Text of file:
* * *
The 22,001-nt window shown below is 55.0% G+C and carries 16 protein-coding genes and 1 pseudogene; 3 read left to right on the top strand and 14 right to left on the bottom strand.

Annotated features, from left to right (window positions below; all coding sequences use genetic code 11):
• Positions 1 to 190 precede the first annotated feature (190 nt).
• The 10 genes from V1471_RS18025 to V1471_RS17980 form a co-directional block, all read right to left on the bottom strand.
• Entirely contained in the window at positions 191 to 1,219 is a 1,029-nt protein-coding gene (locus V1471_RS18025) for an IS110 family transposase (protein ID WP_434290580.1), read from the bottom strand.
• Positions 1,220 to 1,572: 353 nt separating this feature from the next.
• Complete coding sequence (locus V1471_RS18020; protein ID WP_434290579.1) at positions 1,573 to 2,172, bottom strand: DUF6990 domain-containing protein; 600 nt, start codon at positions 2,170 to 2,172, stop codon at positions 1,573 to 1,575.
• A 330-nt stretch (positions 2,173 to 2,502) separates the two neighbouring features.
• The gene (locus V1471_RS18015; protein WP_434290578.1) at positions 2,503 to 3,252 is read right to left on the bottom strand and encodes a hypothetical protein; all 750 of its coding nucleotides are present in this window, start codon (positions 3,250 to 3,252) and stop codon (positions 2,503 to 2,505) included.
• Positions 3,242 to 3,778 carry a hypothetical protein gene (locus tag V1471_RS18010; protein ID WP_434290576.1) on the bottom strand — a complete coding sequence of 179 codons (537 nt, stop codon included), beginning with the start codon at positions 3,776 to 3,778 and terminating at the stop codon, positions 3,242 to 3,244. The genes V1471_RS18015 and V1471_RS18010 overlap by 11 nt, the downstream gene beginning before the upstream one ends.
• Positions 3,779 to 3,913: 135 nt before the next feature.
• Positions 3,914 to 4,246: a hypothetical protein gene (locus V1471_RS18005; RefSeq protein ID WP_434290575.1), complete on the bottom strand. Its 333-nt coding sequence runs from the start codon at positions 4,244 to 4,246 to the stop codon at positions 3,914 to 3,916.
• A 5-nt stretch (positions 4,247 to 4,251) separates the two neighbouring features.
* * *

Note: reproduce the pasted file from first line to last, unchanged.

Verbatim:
The 22,001-nt window shown below is 55.0% G+C and carries 16 protein-coding genes and 1 pseudogene; 3 read left to right on the top strand and 14 right to left on the bottom strand.

Annotated features, from left to right (window positions below; all coding sequences use genetic code 11):
• Positions 1 to 190 precede the first annotated feature (190 nt).
• The 10 genes from V1471_RS18025 to V1471_RS17980 form a co-directional block, all read right to left on the bottom strand.
• Entirely contained in the window at positions 191 to 1,219 is a 1,029-nt protein-coding gene (locus V1471_RS18025) for an IS110 family transposase (protein ID WP_434290580.1), read from the bottom strand.
• Positions 1,220 to 1,572: 353 nt separating this feature from the next.
• Complete coding sequence (locus V1471_RS18020; protein ID WP_434290579.1) at positions 1,573 to 2,172, bottom strand: DUF6990 domain-containing protein; 600 nt, start codon at positions 2,170 to 2,172, stop codon at positions 1,573 to 1,575.
• A 330-nt stretch (positions 2,173 to 2,502) separates the two neighbouring features.
• The gene (locus V1471_RS18015; protein WP_434290578.1) at positions 2,503 to 3,252 is read right to left on the bottom strand and encodes a hypothetical protein; all 750 of its coding nucleotides are present in this window, start codon (positions 3,250 to 3,252) and stop codon (positions 2,503 to 2,505) included.
• Positions 3,242 to 3,778 carry a hypothetical protein gene (locus tag V1471_RS18010; protein ID WP_434290576.1) on the bottom strand — a complete coding sequence of 179 codons (537 nt, stop codon included), beginning with the start codon at positions 3,776 to 3,778 and terminating at the stop codon, positions 3,242 to 3,244. The genes V1471_RS18015 and V1471_RS18010 overlap by 11 nt, the downstream gene beginning before the upstream one ends.
• Positions 3,779 to 3,913: 135 nt before the next feature.
• Positions 3,914 to 4,246: a hypothetical protein gene (locus V1471_RS18005; RefSeq protein ID WP_434290575.1), complete on the bottom strand. Its 333-nt coding sequence runs from the start codon at positions 4,244 to 4,246 to the stop codon at positions 3,914 to 3,916.
• A 5-nt stretch (positions 4,247 to 4,251) separates the two neighbouring features.